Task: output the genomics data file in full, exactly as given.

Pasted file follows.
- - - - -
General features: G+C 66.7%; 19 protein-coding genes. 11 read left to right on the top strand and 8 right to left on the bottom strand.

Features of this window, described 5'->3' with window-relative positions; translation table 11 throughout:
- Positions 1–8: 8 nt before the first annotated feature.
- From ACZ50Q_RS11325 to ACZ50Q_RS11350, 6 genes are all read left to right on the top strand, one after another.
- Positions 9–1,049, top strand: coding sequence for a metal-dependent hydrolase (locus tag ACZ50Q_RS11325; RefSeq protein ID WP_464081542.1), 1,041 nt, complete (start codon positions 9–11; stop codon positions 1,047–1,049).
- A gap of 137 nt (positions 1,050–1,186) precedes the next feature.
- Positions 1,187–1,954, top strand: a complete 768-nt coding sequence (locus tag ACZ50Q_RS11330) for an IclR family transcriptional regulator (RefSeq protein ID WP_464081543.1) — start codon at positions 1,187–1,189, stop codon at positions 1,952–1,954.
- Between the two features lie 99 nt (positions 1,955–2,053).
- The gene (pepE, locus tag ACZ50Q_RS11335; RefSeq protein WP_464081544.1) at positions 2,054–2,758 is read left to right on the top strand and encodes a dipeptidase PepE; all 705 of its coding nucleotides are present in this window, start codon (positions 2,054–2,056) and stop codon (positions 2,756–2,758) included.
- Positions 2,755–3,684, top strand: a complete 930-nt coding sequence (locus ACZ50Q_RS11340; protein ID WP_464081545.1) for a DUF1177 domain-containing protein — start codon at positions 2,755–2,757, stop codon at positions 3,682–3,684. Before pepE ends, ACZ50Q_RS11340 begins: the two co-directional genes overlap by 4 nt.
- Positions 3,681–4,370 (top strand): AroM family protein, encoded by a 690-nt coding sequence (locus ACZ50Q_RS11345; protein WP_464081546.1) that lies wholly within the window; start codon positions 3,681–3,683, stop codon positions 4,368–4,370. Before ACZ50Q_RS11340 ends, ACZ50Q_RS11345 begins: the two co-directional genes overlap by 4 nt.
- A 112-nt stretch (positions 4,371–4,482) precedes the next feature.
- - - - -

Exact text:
General features: G+C 66.7%; 19 protein-coding genes. 11 read left to right on the top strand and 8 right to left on the bottom strand.

Features of this window, described 5'->3' with window-relative positions; translation table 11 throughout:
- Positions 1–8: 8 nt before the first annotated feature.
- From ACZ50Q_RS11325 to ACZ50Q_RS11350, 6 genes are all read left to right on the top strand, one after another.
- Positions 9–1,049, top strand: coding sequence for a metal-dependent hydrolase (locus tag ACZ50Q_RS11325; RefSeq protein ID WP_464081542.1), 1,041 nt, complete (start codon positions 9–11; stop codon positions 1,047–1,049).
- A gap of 137 nt (positions 1,050–1,186) precedes the next feature.
- Positions 1,187–1,954, top strand: a complete 768-nt coding sequence (locus tag ACZ50Q_RS11330) for an IclR family transcriptional regulator (RefSeq protein ID WP_464081543.1) — start codon at positions 1,187–1,189, stop codon at positions 1,952–1,954.
- Between the two features lie 99 nt (positions 1,955–2,053).
- The gene (pepE, locus tag ACZ50Q_RS11335; RefSeq protein WP_464081544.1) at positions 2,054–2,758 is read left to right on the top strand and encodes a dipeptidase PepE; all 705 of its coding nucleotides are present in this window, start codon (positions 2,054–2,056) and stop codon (positions 2,756–2,758) included.
- Positions 2,755–3,684, top strand: a complete 930-nt coding sequence (locus ACZ50Q_RS11340; protein ID WP_464081545.1) for a DUF1177 domain-containing protein — start codon at positions 2,755–2,757, stop codon at positions 3,682–3,684. Before pepE ends, ACZ50Q_RS11340 begins: the two co-directional genes overlap by 4 nt.
- Positions 3,681–4,370 (top strand): AroM family protein, encoded by a 690-nt coding sequence (locus ACZ50Q_RS11345; protein WP_464081546.1) that lies wholly within the window; start codon positions 3,681–3,683, stop codon positions 4,368–4,370. Before ACZ50Q_RS11340 ends, ACZ50Q_RS11345 begins: the two co-directional genes overlap by 4 nt.
- A 112-nt stretch (positions 4,371–4,482) precedes the next feature.